Dozens of Russian tanks destroyed trying to cross river in Ukraine

Images on social media show scene of devastation

Russian tanks attempted to cross the Siverskyi Donets River. Photo: Defence of Ukraine

Drone footage from Ukraine shows a scene of complete devastation as a Russian armoured unit appears to have been completely destroyed while trying to cross a river.

The images emerged on social media on Tuesday, posted by the official Twitter account of the Ukrainian armed forces. The account says that artillerymen of the 17th tank brigade had spotted the convoy attempting to cross the Siverskyi Donets river and fired upon the stricken column.

Military analyst Rob Lee said that it appeared that “multiple companies” had been destroyed - the best part of a Russian Battalion Tactical Group, the basic military unit that Russia has deployed to Ukraine.

The strength of a battalion tactical group varies, but they typically comprise about 10 main tanks and 40 armoured personnel carriers, with up to 900 supporting infantry.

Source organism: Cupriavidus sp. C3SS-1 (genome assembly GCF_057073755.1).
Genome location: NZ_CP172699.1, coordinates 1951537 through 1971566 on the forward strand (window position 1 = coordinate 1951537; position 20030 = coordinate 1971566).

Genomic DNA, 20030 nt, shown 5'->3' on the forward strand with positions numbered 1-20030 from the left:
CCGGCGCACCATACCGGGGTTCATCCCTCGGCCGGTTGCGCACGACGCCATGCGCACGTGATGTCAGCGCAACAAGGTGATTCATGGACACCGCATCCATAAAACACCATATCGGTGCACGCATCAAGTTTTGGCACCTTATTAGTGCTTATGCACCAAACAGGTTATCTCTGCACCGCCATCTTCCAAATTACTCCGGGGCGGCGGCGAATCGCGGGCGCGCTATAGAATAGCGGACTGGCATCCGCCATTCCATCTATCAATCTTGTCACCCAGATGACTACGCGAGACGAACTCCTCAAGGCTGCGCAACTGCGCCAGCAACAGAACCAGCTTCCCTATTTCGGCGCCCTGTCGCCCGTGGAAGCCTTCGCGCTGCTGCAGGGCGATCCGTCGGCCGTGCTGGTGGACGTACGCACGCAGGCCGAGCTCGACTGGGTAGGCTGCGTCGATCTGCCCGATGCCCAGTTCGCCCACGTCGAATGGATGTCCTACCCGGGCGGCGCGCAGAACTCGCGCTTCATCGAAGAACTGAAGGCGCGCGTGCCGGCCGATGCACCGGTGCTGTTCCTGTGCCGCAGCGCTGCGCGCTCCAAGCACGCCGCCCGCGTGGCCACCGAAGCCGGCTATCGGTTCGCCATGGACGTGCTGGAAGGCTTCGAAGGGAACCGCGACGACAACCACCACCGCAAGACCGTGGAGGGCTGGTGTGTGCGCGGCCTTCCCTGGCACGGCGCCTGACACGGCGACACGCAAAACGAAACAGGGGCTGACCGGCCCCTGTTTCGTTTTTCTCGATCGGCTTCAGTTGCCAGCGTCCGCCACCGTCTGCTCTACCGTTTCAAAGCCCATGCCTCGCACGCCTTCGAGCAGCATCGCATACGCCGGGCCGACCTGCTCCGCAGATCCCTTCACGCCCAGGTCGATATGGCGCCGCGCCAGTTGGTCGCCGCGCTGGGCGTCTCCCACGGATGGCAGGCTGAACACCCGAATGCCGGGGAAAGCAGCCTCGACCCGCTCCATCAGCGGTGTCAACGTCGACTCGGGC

The drone images appear to show that a similar number of tanks and armoured personnel carriers were trapped in a quagmire as their pontoon bridge was struck by heavy artillery fire, collapsing into the river.

Other vehicles, possibly backed up trying to cross the river, also appear to have been destroyed or abandoned as artillery fire rained down on their position.

The images are a small illustration of how commercially available drones with high resolution cameras have become vital artillery “spotters” for reconnaissance.

Combined with modern GPS guided artillery rounds, such as Ukraine’s Kvitnyk shell and the Nato Excalibur guided artillery shell, new technology has significantly increased the power of artillery.

In the past, specialist soldiers were trained in spotting enemy units, calling for artillery fire and radioing back to the artillery units to correct their fire, if inaccurate.

Russian tanks attempted to cross the Siverskyi Donets River. Photo: Defence of Ukraine

This role was known as a Forward Observer. But it was often a dangerous job, involving soldiers being very close to enemy units.

“Because a Forward Observer needs to have training, and needs to be able to do calculations under stress, and is himself vulnerable to being detected, the use of drones to act as Forward Observer do mitigate a lot of these risks,” Tim Zitter, an analyst with the Belgian Defence Ministry told The National.

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Updated: May 12, 2022, 9:07 AM
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